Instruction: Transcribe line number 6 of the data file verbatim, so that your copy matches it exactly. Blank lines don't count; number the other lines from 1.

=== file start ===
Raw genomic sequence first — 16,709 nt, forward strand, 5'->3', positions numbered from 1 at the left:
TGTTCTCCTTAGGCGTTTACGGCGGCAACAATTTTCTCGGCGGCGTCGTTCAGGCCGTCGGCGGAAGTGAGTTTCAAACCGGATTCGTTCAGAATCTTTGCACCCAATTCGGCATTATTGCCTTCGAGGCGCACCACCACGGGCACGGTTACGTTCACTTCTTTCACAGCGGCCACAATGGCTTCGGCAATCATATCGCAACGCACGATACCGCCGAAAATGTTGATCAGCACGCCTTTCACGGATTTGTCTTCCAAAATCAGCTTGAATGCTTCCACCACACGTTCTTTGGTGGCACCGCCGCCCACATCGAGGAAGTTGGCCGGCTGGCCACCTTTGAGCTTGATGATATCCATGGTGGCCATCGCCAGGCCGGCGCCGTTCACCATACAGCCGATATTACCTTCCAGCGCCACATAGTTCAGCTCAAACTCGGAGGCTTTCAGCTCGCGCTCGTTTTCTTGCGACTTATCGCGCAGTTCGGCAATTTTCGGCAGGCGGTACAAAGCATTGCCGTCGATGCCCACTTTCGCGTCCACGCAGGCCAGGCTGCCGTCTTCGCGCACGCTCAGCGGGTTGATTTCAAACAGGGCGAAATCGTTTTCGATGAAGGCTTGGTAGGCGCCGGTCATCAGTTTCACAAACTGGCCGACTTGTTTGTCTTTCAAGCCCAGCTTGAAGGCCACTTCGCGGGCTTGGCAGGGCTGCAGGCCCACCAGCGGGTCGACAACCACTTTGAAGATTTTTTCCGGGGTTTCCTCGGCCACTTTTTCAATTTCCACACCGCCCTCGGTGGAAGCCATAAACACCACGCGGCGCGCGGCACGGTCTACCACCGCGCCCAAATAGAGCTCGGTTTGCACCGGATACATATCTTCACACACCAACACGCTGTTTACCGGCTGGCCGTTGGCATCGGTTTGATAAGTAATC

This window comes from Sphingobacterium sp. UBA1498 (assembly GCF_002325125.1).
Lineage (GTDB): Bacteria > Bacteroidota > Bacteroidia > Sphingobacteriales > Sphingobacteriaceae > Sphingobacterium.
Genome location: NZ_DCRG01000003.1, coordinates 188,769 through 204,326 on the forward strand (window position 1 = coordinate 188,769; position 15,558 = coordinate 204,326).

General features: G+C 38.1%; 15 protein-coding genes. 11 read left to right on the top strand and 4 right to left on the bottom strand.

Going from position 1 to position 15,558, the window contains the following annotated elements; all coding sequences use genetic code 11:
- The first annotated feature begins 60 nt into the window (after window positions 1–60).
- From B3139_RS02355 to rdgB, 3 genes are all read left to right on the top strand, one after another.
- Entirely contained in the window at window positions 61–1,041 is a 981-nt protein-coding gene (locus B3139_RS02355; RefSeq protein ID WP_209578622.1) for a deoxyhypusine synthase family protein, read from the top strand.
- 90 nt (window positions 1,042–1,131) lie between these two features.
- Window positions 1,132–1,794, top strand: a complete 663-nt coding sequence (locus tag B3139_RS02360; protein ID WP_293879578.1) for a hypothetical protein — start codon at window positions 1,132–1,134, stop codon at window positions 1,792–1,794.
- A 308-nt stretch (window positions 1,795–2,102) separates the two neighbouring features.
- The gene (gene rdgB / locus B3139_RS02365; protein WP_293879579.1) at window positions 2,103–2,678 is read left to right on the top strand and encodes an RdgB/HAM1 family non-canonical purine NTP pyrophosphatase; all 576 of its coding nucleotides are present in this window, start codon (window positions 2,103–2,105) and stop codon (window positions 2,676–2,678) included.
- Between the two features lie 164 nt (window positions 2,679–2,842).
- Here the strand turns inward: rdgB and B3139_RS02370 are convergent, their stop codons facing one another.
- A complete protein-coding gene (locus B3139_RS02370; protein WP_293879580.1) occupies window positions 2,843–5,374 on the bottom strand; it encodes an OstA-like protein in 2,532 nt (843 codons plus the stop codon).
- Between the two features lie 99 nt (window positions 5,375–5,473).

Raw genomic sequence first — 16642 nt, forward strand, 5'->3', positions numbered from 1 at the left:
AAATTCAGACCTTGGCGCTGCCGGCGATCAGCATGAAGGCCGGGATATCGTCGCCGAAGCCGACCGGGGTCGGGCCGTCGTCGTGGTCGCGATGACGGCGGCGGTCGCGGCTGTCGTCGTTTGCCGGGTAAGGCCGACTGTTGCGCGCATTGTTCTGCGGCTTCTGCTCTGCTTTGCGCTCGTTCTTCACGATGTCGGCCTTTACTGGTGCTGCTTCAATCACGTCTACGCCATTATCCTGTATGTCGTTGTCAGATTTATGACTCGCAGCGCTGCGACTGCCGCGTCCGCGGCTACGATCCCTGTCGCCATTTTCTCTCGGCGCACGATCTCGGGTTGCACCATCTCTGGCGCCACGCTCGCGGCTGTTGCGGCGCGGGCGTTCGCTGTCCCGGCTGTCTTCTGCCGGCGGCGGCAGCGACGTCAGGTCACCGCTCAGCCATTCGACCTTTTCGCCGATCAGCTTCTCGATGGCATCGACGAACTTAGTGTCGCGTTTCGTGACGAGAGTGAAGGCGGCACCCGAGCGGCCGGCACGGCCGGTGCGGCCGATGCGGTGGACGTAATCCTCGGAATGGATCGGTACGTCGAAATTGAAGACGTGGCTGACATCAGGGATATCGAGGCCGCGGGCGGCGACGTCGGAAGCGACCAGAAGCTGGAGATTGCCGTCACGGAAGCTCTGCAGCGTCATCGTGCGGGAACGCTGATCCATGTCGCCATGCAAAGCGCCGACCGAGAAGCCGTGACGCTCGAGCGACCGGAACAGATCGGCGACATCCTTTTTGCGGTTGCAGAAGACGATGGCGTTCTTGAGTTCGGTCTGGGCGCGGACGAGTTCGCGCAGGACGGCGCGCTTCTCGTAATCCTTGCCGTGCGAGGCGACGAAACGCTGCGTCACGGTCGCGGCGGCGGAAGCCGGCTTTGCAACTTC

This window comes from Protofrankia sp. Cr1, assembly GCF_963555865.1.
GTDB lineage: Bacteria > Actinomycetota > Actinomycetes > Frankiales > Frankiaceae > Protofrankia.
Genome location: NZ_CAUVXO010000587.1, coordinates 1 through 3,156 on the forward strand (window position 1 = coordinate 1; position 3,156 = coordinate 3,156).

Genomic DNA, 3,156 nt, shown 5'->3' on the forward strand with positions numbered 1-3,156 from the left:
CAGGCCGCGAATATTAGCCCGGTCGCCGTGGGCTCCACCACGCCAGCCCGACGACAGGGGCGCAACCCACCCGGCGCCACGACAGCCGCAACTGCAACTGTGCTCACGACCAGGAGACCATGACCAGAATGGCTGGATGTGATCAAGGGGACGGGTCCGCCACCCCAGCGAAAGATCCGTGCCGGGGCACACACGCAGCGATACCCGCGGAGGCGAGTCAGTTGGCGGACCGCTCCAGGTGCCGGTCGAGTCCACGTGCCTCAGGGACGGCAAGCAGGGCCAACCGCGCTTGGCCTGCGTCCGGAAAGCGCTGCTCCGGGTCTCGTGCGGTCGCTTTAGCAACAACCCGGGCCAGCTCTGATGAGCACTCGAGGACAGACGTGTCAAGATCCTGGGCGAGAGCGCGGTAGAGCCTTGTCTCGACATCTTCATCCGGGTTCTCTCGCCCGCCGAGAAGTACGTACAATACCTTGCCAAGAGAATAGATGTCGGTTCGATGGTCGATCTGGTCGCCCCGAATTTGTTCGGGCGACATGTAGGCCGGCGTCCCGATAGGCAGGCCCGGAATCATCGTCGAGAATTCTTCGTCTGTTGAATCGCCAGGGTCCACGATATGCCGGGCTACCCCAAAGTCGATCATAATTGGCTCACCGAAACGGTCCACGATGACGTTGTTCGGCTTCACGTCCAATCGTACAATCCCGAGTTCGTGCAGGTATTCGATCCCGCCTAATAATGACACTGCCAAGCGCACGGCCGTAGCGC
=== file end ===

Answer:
General features: G+C 38.1%; 15 protein-coding genes. 11 read left to right on the top strand and 4 right to left on the bottom strand.